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I have a machine with 8GB ram (BIOS sees it, so my motherboard and CPU supports it), and I installed CentOS 6.3 on it. When it starts up, it only see 3.1GB.

uname says: 2.6.32-279.1.1.el6.x86_64 #1 SMP

BIOS-provided physical RAM map:
BIOS-e820: 0000000000000000 - 000000000009fc00 (usable)
BIOS-e820: 000000000009fc00 - 00000000000a0000 (reserved)
BIOS-e820: 00000000000e0000 - 0000000000100000 (reserved)
BIOS-e820: 0000000000100000 - 00000000cf65f000 (usable)
BIOS-e820: 00000000cf65f000 - 00000000cf6e8000 (ACPI NVS)
BIOS-e820: 00000000cf6e8000 - 00000000cf6ec000 (usable)
BIOS-e820: 00000000cf6ec000 - 00000000cf6ff000 (ACPI data)
BIOS-e820: 00000000cf6ff000 - 00000000cf700000 (usable)

dmesg | grep -i memory says:
initial memory mapped : 0 - 20000000
init_memory_mapping: 0000000000000000-00000000cf700000
Reserving 129MB of memory at 48MB for crashkernel (System RAM: 3319MB)
PM: Registered nosave memory: 000000000009f000 - 00000000000a0000
PM: Registered nosave memory: 00000000000a0000 - 00000000000e0000
PM: Registered nosave memory: 00000000000e0000 - 0000000000100000
PM: Registered nosave memory: 00000000cf65f000 - 00000000cf6e8000
PM: Registered nosave memory: 00000000cf6ec000 - 00000000cf6ff000
Memory: 3184828k/3398656k available (5152k kernel code, 1016k absent, 212812k reserved, 7166k data, 1260k init)
please try 'cgroup_disable=memory' option if you don't want memory cgroups
Initializing cgroup subsys memory
Freeing initrd memory: 16136k freed
Non-volatile memory driver v1.3
agpgart-intel 0000:00:00.0: detected 8192K stolen memory
crash memory driver: version 1.1
Freeing unused kernel memory: 1260k freed
Freeing unused kernel memory: 972k freed
Freeing unused kernel memory: 1732k freed

Update: Memtest see all the 8GB, and dmidecode -t 17 | grep Size too.
But free -m still see only 3.1 GB.

Question: How can I repair/modify the system, to see all the 8GB RAM?

Thanks in advance!

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1  
Check that 64-bit is enabled in your BIOS. Is sometimes a 'switch' in the CPU settings. –  PCBONEZ Jul 16 '12 at 23:09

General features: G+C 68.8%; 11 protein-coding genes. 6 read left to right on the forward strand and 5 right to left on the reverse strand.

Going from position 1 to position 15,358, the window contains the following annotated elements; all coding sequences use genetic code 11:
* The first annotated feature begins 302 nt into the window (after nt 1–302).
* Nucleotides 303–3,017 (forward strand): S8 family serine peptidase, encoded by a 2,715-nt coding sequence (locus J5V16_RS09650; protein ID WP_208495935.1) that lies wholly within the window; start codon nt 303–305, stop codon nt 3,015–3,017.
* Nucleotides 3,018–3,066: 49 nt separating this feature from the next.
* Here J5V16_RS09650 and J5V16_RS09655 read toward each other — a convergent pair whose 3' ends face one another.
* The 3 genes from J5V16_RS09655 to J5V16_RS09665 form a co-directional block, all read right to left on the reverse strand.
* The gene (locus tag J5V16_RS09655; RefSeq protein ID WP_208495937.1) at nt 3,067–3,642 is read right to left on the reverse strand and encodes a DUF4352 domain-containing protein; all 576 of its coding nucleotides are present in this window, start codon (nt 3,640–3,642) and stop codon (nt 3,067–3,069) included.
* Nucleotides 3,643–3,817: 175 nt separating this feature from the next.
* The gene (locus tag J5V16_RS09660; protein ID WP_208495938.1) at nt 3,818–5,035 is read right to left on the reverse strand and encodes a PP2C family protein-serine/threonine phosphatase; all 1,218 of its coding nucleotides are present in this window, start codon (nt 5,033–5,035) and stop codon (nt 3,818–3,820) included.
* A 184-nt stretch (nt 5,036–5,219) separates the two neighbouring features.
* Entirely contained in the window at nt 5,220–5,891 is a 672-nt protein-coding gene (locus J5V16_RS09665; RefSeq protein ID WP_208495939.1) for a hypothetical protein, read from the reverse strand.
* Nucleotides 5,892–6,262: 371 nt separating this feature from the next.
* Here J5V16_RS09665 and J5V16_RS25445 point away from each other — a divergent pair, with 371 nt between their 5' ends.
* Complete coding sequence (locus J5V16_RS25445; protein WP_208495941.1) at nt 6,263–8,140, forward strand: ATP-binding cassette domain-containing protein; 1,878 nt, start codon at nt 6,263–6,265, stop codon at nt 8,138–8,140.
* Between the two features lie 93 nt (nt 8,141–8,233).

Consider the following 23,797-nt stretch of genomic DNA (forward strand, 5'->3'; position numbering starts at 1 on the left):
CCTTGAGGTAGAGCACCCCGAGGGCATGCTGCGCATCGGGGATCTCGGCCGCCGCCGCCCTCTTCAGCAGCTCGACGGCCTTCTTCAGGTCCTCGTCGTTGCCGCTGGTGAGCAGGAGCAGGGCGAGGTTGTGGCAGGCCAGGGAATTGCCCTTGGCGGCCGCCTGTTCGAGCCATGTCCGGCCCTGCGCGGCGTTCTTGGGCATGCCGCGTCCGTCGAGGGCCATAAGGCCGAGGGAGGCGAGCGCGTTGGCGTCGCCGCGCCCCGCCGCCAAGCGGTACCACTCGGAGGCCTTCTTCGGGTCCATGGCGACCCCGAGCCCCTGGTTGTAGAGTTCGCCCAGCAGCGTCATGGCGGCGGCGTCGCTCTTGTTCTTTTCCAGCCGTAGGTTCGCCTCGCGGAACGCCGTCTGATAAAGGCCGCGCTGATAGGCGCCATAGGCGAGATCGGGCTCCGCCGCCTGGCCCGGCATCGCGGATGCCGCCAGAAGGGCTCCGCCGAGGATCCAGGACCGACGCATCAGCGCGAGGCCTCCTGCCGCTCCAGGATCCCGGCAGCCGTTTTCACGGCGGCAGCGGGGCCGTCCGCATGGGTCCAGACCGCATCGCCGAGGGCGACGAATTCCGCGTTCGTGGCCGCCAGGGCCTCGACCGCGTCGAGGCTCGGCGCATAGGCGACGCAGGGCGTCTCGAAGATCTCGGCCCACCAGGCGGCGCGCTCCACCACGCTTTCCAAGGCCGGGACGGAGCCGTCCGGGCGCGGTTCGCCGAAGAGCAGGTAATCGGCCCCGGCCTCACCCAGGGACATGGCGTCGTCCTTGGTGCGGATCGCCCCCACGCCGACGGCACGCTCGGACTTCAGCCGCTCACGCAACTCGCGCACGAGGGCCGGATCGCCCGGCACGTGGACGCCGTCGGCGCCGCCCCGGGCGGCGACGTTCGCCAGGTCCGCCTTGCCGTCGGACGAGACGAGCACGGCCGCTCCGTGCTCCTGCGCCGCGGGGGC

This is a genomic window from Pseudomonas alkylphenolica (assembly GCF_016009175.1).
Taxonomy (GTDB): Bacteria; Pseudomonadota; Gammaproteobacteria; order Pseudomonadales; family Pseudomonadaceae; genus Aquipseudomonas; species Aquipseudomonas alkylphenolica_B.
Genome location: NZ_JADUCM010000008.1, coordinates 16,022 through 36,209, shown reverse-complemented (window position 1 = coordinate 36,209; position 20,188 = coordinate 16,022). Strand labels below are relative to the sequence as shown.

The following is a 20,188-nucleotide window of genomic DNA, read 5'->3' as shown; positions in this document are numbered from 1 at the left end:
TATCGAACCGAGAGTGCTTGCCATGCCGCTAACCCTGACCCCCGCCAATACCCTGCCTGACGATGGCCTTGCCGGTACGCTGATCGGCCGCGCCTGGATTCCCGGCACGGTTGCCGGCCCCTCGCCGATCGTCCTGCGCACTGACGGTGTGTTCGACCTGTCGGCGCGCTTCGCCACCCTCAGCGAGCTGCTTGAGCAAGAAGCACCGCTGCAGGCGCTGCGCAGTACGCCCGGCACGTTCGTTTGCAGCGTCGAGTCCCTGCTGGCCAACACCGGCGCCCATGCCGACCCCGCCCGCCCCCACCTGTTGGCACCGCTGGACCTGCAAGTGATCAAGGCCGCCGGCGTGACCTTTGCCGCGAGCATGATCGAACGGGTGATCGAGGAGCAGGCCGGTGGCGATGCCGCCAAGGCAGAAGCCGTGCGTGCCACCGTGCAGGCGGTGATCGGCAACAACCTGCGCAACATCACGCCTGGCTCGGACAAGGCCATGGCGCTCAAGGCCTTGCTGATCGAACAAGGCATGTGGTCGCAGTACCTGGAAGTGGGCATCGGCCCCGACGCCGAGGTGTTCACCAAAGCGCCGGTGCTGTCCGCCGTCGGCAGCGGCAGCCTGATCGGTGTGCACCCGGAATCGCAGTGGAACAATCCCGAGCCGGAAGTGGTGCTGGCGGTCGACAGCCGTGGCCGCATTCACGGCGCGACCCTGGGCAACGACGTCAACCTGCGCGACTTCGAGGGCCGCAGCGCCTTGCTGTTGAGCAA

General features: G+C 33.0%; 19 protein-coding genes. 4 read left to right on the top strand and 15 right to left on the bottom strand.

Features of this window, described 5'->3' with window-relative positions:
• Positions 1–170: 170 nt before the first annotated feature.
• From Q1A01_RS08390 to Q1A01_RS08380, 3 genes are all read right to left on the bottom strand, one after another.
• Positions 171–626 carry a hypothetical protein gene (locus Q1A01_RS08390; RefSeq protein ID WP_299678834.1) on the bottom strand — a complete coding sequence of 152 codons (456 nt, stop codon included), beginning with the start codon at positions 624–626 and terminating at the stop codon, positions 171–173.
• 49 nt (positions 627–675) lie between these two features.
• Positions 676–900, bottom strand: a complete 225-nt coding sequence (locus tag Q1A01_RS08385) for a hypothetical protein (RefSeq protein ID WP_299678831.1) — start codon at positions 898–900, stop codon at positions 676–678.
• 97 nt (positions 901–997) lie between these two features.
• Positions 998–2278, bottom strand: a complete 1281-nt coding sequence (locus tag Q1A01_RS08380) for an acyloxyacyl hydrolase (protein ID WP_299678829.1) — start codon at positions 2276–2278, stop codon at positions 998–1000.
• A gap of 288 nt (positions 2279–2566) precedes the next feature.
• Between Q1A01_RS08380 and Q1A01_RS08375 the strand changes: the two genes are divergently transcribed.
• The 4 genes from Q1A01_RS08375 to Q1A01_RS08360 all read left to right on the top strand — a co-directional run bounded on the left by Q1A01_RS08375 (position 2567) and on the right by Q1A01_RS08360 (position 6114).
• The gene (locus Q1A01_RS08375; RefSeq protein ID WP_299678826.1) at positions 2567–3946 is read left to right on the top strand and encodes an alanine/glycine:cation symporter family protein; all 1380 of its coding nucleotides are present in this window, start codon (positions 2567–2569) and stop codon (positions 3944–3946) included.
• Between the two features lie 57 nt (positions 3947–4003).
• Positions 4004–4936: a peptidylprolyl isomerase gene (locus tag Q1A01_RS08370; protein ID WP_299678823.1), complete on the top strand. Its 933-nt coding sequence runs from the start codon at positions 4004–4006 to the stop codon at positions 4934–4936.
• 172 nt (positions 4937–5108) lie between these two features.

Have you check that you're BIOS version is the latest for your mobo/system? –  Chris S Jul 16 '12 at 23:23

4 Answers 4

It looks like you are running a 64 bit kernel. You should not need to install a PAE kernel.

I originally had an answer here explaining how to install the PAE kernel because at first I somehow missed the fact that you have a 64 bit kernel.

My (very limited) interpretation of your BIOS-provided physical RAM map is that your BIOS is only telling your OS about 3480223744 adressable bits, or about 3.2GB. If you subtract the reserved bits, we are left with 3.1GB.

Some people have reported reading the following in their dmesg output:
WARNING: BIOS bug: CPU MTRRs don't cover all of memory, losing 13040MB of RAM
Could you run dmesg | grep -i memory and look for a similar warning message?

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ACK, I updated the question. –  Peter Jul 16 '12 at 13:19
    
Thanks, could you check the output of dmesg | grep -i memory for any peculiar warnings? –  Kenny Rasschaert Jul 16 '12 at 13:35
    
Already updated –  Peter Jul 16 '12 at 13:53

Enter your BIOS setup and enable the Memory Remapping option.

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I do not find this option. However, BIOS see all the 8 GB RAM. –  Peter Jul 16 '12 at 15:24
    
I'd recommend you contact the motherboard manufacturer, and also consider using an actual server (or at least workstation) motherboard. –  Michael Hampton Jul 16 '12 at 15:27

I thought my previous suggestion [that was converted to a comment] was pretty clear but obviously not.

Try #2: You can turn 64-bit for the CPU on-off with some CPUs and some BIOSs. The BIOS doesn't usually care (check) what the CPU is set to when it reports RAM during BOOT and so will show what is physically there. But the OS is different. The OS will check for a 64-bit enabled CPU. If it doesn't see one (because 64-bit CPU is disabled in BIOS) then you will get a 32-bit (4Gb-max) Memory Map. In that situation any physical RAM over the 4Gb 32-bit limit simply won't be available because the OS can't address it. (aka: can't find it.)

A memory address in a memory map is like a phone number in a phone book. If the phone book is full and you have lots more phones than numbers all those extra phones won't have phone numbers - so you can't call them even though they work fine. (That is the same idea as what 'can't address' means. "Can't address basically means "can't assign an ID number to.")

.

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It's a long shot, but look at the kernel boot parameters, which can be configured to tell the kernel to only recognize a set amount of memory.

cat /proc/cmdline

Look for any memory-related settings. mem= would be a pretty clear winner but there are others. Check out https://www.kernel.org/doc/Documentation/kernel-parameters.txt

Also look at the boot loader configuration. It can specify the same thing but cover virtualization possibilities (like if this system is actually a dom0 or some other trickiness). On RHEL with GRUB try: cat /boot/grub/grub.conf

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